One man’s quest to save a species

March 22, 2024

Alex Oelofse is a man born in the African Bush, of the African Bush, protecting the African Bush


By Tom Mullikin

Over the last forty years I have traveled around the world and have occasionally met individuals who are truly doing extraordinary work. Alex Oelofse is one of these extraordinary individuals. Alex hails from a family credited with saving many of the African plains’ game species with what is considered the Olefso method. Alex and his family work day-and-night to support African conservation and saving the rhino population is one of his top priorities.

For centuries, hundreds of thousands of rhinoceros roamed across the African bush. These beasts weigh between 4,000-6,000 pounds and stand five-to-six feet tall at the shoulder.

Poaching terrorism has caused an almost extermination of this incredible species. This wanton waste is largely due to the demand from wealthy Asians who wish to demonstrate their financial status through the rhino horn. The price of rhino horn has increased to more than $60,000 per kilogram ($1,700 per ounce). The International Union for the Conservation of Nature Species Survival Commission’s African Rhino Specialist Group reported that there are only an estimated 16,803 white rhinos across the entire continent.

Studies have shown that more than 99 percent of all species that ever lived on Earth, amounting to over five billion species, are estimated to have become extinct. The loss of biodiversity impacts humans and wildlife. It is particularly acute when wildlife tourism is responsible for supporting tourists from around the world and the communities across the African bush. The alarming rate of poaching Africa’s remaining rhino population has some studies predicting its extinction in the wild within 20 years.

Will the world sit idle while another important species is unnecessarily exterminated? Alex Oelofse says no.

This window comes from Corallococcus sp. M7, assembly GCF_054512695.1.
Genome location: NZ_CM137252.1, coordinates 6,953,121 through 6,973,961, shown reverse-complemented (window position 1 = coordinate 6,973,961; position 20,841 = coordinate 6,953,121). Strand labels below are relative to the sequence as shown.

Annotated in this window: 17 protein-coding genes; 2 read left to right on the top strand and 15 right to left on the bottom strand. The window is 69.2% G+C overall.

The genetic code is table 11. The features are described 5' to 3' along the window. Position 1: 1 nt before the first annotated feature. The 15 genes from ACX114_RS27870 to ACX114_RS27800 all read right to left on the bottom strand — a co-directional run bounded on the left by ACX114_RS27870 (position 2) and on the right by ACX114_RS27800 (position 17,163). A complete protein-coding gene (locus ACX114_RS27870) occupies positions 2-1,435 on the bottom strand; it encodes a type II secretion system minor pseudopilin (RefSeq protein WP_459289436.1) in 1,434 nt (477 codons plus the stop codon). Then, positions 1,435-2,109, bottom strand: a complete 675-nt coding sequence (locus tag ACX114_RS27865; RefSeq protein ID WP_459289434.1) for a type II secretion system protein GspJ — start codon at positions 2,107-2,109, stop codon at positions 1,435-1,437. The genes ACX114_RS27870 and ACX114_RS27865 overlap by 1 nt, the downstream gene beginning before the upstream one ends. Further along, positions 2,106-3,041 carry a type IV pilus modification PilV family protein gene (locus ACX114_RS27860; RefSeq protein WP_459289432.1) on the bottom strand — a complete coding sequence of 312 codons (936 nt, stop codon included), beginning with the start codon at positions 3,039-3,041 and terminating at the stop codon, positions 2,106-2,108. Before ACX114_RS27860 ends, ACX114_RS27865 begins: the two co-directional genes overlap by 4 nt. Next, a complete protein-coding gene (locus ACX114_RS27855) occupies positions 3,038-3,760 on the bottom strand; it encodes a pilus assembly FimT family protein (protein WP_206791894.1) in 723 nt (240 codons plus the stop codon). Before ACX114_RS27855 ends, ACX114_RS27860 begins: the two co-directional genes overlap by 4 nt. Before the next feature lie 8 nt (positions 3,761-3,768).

Alex is the son of Jan and Annette Oelofse and is responsible for saving hundreds of rhinos. He grew up and attended the Mount Etjo private school on their conservation property and ultimately earned a degree in mechanical engineering at Stellenbosch University, South Africa. Like his parents, Alex is both a small fixed-wing aircraft and helicopter pilot. Growing up surrounded by wildlife he has a natural aptitude for handling animals and a great passion for conservation. He is following his father’s footsteps, maintaining the tradition, and continuing the dream in honor of his father. His legendary father Jan was considered one of the world-renowned conservationists and pioneered the mass game capture technique known as the ‘Oelofse Method’ that revolutionized game capture in Africa.

WHAT IS THE OELOFSE METHOD? The Oelofse method involves herding animals into a funnel-shaped capture boma with plastic sheeting. This methodology allows capture teams to carefully gather large numbers of animals in a short time and translocate them with minimal trauma.

There are more than 10,000 private game farms spanning 15-million hectares (and a further 15-million hectares for mixed wildlife and cattle farming) in Africa with over 18-million head of game, excluding the provincial and national game parks that owe their existence to the Oelofse Method that son Alex carries on.

The elder Oelofse and his team revolutionized game capture and revolutionized wildlife conservation as well as the capability and brave assistance of Zulu men on foot and horseback. The Oelofse method established a process for moving vast numbers of animals to restock existing game parks and to open up new wildlife areas: Its impact cannot be overstated.

Alex now stands on his father’s shoulders and in the breach to avoid the extinction of the rhino. While others wait on someone else to protect our nature, Alex is a rising international star doing all he can. Alex embraces the words of Leonardo da Vinci who insisted that he was “impressed with the urgency of doing. Knowing is not enough; we must apply. Being willing is not enough; we must do.”

So Alex is doing both on the ground and now urging the International community to address this disaster through the amendments to regulations within Convention on International Trade in Endangered Species of Wild Fauna and Flora that protects over 40,900 endangered species and needs updating to address this critical issue to nature and humanity.


– Camden, S.C.-based global expedition leader Dr. Tom Mullikin is currently traveling and speaking to international conservation groups in Africa.